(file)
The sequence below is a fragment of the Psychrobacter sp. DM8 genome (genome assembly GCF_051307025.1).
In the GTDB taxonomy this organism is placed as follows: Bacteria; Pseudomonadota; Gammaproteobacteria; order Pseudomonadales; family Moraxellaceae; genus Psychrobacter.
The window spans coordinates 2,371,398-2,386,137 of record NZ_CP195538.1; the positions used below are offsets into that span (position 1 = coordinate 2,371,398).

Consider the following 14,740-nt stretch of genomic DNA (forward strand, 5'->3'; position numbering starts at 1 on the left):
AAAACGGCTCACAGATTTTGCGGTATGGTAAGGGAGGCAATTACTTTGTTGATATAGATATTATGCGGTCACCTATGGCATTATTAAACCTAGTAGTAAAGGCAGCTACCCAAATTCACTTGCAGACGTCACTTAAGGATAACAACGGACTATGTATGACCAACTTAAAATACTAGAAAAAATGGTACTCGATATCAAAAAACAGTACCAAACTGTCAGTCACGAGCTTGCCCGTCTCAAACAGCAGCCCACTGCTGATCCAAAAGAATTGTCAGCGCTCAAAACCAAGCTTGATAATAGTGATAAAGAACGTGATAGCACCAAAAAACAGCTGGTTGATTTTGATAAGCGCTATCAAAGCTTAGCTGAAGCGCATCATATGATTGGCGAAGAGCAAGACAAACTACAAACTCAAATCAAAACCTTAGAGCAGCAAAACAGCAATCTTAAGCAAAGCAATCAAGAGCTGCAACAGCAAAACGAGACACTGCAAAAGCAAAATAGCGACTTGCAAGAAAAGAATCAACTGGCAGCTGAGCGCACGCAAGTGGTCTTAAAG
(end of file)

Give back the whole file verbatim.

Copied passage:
The sequence below is a fragment of the Psychrobacter sp. DM8 genome (genome assembly GCF_051307025.1).
In the GTDB taxonomy this organism is placed as follows: Bacteria; Pseudomonadota; Gammaproteobacteria; order Pseudomonadales; family Moraxellaceae; genus Psychrobacter.
The window spans coordinates 2,371,398-2,386,137 of record NZ_CP195538.1; the positions used below are offsets into that span (position 1 = coordinate 2,371,398).

Consider the following 14,740-nt stretch of genomic DNA (forward strand, 5'->3'; position numbering starts at 1 on the left):
AAAACGGCTCACAGATTTTGCGGTATGGTAAGGGAGGCAATTACTTTGTTGATATAGATATTATGCGGTCACCTATGGCATTATTAAACCTAGTAGTAAAGGCAGCTACCCAAATTCACTTGCAGACGTCACTTAAGGATAACAACGGACTATGTATGACCAACTTAAAATACTAGAAAAAATGGTACTCGATATCAAAAAACAGTACCAAACTGTCAGTCACGAGCTTGCCCGTCTCAAACAGCAGCCCACTGCTGATCCAAAAGAATTGTCAGCGCTCAAAACCAAGCTTGATAATAGTGATAAAGAACGTGATAGCACCAAAAAACAGCTGGTTGATTTTGATAAGCGCTATCAAAGCTTAGCTGAAGCGCATCATATGATTGGCGAAGAGCAAGACAAACTACAAACTCAAATCAAAACCTTAGAGCAGCAAAACAGCAATCTTAAGCAAAGCAATCAAGAGCTGCAACAGCAAAACGAGACACTGCAAAAGCAAAATAGCGACTTGCAAGAAAAGAATCAACTGGCAGCTGAGCGCACGCAAGTGGTCTTAAAG